Authors: JEAN BOSCO KASIAM LASI ON'KIN, BENJAMIN LONGO-MBENZA, VENANT TCHOKONTE-NANA, AUGUSTIN NGE OKWE, NELLY KANGOLA KABANGU
Abstract: Background/aim: We calculated the homeostatic model assessment (HOMA) for estimating insulin sensitivity and beta-cell function in normal, healthy nondiabetics with infections (malaria, influenza, HIV, Helicobacter pylori, Chlamydia pneumoniae, and hepatitis C virus), type 2 diabetic black patients, and healthy controls from Kinshasa, DR Congo. Materials and methods: A case-control study was carried out between 2006 and 2007 for black Central African participants managed for HOMA.Results: In total, 219 patients and 110 healthy controls were matched for sex and age. The hyperbolic product for 85 infected patients occupied an intermediate position between the hyperbolic product for 110 controls and that of 134 type 2 diabetics. Inflammation/oxidative stress was present in all infected patients, as well as in the type 2 diabetics. Of the patients, 39.3% and 49.8% had insulin resistance and metabolic syndrome, respectively. Insulin resistance was more prevalent in nondiabetics with inflammation/oxidative stress (47.1%; P = 0.041) than in type 2 diabetics (34.3%). Type 2 diabetics had higher insulin sensitivity and lower beta-cell function but a similar HOMA-IR score. Conclusion: We recommend the assessment of insulin resistance in Central African patients with severe infections and type 2 diabetes.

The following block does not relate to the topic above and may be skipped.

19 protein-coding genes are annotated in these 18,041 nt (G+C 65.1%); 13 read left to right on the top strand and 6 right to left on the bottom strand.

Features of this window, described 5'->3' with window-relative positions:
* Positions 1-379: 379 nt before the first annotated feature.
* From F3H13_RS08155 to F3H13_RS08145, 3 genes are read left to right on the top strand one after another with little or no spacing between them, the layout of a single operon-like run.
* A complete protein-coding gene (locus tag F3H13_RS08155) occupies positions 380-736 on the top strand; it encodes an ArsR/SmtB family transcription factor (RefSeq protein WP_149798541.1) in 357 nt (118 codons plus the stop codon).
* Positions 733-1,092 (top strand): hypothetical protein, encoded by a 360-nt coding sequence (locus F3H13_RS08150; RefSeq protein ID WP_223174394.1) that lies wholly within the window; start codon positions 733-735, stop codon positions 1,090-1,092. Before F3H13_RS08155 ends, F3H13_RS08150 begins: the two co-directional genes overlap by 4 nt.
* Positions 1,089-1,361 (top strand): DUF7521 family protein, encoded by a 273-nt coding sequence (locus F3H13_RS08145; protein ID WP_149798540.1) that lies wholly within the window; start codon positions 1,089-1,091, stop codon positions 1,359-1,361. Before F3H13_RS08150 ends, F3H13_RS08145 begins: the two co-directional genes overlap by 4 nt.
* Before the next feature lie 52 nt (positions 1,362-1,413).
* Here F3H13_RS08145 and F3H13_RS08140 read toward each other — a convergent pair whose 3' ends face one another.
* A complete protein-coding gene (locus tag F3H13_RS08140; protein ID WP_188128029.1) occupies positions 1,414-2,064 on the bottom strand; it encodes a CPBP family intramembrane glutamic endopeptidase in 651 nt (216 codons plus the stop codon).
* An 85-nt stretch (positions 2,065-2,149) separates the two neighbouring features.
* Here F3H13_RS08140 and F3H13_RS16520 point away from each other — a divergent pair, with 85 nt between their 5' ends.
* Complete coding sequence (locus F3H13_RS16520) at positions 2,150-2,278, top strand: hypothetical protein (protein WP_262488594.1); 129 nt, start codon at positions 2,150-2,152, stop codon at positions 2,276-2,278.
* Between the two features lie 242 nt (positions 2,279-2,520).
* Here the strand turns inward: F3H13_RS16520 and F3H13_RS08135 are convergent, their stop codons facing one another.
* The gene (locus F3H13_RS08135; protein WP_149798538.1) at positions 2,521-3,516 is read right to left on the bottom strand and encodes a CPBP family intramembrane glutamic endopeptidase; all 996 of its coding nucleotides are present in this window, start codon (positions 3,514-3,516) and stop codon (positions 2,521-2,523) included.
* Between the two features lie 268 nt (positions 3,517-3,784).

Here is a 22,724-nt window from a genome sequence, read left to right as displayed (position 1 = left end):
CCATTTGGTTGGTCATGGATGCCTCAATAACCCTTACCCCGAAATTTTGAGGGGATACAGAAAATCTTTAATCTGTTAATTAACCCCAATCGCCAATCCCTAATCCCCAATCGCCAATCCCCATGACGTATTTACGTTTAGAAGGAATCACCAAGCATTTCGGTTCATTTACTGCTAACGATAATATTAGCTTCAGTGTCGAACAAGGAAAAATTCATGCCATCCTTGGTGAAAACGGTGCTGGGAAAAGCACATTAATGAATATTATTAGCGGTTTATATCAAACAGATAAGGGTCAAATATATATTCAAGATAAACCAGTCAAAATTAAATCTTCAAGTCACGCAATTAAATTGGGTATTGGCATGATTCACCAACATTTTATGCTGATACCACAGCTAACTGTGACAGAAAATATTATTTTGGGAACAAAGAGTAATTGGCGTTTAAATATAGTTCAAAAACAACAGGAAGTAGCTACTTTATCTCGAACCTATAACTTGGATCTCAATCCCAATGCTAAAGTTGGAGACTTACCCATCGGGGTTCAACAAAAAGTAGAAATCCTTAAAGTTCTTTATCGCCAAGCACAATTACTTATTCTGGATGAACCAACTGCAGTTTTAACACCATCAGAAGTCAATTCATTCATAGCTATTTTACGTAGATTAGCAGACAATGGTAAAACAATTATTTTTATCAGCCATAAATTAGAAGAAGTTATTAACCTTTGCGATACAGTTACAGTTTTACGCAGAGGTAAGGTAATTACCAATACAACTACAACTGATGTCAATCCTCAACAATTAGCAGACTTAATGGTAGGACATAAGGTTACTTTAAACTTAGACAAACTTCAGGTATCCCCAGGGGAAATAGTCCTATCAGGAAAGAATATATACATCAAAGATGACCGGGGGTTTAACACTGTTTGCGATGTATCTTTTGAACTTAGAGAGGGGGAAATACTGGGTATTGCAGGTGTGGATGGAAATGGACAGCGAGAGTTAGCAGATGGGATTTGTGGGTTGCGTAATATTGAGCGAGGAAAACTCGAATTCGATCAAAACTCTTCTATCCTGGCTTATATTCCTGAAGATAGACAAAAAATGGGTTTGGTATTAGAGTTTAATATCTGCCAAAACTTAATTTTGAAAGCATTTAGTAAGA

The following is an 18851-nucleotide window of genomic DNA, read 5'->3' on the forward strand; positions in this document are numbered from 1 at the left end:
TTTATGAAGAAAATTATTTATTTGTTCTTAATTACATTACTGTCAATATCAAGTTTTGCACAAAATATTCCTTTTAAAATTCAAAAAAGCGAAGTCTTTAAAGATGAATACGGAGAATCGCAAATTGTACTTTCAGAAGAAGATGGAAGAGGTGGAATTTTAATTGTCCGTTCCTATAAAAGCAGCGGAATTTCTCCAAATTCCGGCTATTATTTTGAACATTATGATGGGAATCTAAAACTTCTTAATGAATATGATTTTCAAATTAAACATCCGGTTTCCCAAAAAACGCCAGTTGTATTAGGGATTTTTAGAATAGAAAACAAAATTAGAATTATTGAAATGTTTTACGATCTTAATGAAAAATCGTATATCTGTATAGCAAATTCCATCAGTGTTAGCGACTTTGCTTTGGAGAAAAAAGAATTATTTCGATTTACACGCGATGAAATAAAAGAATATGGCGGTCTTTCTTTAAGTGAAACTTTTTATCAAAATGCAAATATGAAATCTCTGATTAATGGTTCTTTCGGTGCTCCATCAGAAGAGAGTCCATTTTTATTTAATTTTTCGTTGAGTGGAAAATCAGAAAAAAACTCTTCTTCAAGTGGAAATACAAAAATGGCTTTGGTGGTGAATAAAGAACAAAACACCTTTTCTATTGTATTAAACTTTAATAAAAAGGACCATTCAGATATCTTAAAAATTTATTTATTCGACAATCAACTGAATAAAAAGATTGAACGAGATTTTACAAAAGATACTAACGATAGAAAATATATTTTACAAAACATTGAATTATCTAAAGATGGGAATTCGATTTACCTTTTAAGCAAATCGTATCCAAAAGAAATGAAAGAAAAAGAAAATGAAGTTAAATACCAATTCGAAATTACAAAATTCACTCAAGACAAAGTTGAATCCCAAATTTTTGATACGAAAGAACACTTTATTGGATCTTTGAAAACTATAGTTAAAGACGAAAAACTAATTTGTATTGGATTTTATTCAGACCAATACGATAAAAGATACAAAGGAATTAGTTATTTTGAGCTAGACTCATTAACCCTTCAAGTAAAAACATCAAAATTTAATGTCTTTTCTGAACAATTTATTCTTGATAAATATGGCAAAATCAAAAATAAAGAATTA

Keywords: Insulin resistance, type 2 diabetes, inflammation, sub-Saharan Africa, homeostatic model assessment
Full Text: PDF